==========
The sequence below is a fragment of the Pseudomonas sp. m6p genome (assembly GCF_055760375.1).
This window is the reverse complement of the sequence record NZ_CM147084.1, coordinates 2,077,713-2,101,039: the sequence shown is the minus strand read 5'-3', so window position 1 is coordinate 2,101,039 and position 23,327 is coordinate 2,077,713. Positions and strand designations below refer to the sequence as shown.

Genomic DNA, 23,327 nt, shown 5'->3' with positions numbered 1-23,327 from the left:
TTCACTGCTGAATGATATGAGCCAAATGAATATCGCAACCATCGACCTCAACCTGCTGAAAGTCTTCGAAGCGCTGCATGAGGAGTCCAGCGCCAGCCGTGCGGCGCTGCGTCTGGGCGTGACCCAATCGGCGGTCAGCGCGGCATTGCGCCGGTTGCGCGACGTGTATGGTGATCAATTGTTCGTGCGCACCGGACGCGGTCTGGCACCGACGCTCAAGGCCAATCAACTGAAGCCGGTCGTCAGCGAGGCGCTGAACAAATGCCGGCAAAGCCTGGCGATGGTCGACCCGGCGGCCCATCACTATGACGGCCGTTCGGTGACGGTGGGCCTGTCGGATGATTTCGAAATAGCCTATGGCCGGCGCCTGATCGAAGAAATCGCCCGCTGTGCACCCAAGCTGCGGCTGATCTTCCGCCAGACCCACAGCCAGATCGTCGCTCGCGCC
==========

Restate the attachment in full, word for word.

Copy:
The sequence below is a fragment of the Pseudomonas sp. m6p genome (assembly GCF_055760375.1).
This window is the reverse complement of the sequence record NZ_CM147084.1, coordinates 2,077,713-2,101,039: the sequence shown is the minus strand read 5'-3', so window position 1 is coordinate 2,101,039 and position 23,327 is coordinate 2,077,713. Positions and strand designations below refer to the sequence as shown.

Genomic DNA, 23,327 nt, shown 5'->3' with positions numbered 1-23,327 from the left:
TTCACTGCTGAATGATATGAGCCAAATGAATATCGCAACCATCGACCTCAACCTGCTGAAAGTCTTCGAAGCGCTGCATGAGGAGTCCAGCGCCAGCCGTGCGGCGCTGCGTCTGGGCGTGACCCAATCGGCGGTCAGCGCGGCATTGCGCCGGTTGCGCGACGTGTATGGTGATCAATTGTTCGTGCGCACCGGACGCGGTCTGGCACCGACGCTCAAGGCCAATCAACTGAAGCCGGTCGTCAGCGAGGCGCTGAACAAATGCCGGCAAAGCCTGGCGATGGTCGACCCGGCGGCCCATCACTATGACGGCCGTTCGGTGACGGTGGGCCTGTCGGATGATTTCGAAATAGCCTATGGCCGGCGCCTGATCGAAGAAATCGCCCGCTGTGCACCCAAGCTGCGGCTGATCTTCCGCCAGACCCACAGCCAGATCGTCGCTCGCGCC